Despite a large number of tourists, the palace has a calm and enclosed feeling. It feels completely isolated from the outside world. I can understand why the Sultans chose this spot to set up camp, with beautiful weather and surrounding mountains.
The palace itself is a masterpiece of elaborate craftsmanship that makes all who enter feel at peace. Water gargles quietly from the mouths of fountains, and the hushed chatter of tourists passing by makes one feel the desire to stay a while and contemplate those who once called this palace home.
I love the geometry of Islamic art, and I am sure I will never tire of the perfect patterns adorning mosques across the Muslim world.
The town of Granada itself is relaxed and youthful, with a University nearby tailoring to the Andalucian youth of the region. The town is quaint and easy to get lost in, but the privilege to do so is one worth taking.
We stop for a quick beer and peanuts to get back on the road. Ivana and I have an early flight the next morning and have thus chosen to spend the night at the airport. This entire trip has been a whirlwind of exotic sunshine and smells, from the early morning drives into Morocco to the rides through the Sahara. I feel grateful to have been able to experience such amazing places and to have had the privilege to experience the vastness of the silent Sahara. A trip of only ten days felt like a month, and every moment was pleasant and fulfilling to the spirit. I found a bit of paradise in Spain and Morocco that I will soon miss as soon as the Danish winds freeze me to the bone, and I am sure I will already crave the ability to be back on the road seeing this beautiful planet we call home.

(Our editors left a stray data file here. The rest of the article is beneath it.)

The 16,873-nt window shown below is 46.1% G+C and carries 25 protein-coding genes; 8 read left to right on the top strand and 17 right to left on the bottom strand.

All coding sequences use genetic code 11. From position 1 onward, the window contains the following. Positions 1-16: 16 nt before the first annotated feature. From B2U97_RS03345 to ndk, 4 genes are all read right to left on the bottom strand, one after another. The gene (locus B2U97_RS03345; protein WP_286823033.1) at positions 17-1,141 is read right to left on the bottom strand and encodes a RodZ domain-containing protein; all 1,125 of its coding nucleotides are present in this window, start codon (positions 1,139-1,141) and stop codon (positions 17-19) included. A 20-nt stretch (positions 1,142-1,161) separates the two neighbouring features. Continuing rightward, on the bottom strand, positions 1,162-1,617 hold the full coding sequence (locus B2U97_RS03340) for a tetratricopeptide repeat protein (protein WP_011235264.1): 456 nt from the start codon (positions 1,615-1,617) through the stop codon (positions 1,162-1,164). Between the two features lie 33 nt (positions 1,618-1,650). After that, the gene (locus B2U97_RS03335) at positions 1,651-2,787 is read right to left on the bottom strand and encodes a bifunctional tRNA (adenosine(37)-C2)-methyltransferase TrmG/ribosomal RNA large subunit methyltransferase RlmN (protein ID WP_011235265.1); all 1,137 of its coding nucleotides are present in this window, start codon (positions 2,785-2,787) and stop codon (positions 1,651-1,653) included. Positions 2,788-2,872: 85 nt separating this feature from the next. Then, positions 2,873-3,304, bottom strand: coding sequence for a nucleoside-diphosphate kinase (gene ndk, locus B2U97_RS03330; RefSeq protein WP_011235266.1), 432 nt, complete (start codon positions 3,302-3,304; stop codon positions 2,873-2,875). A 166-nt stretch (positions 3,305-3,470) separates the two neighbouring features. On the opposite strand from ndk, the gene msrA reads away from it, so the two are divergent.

Thank you for joining me on this ride through Morocco and Spain. I will be up and running with some new posts soon and hope to write a bit more about this enigmatic Denmark that I am currently calling home. Please like, subscribe and comment if you feel, and I hope to see you again soon. Thank you again!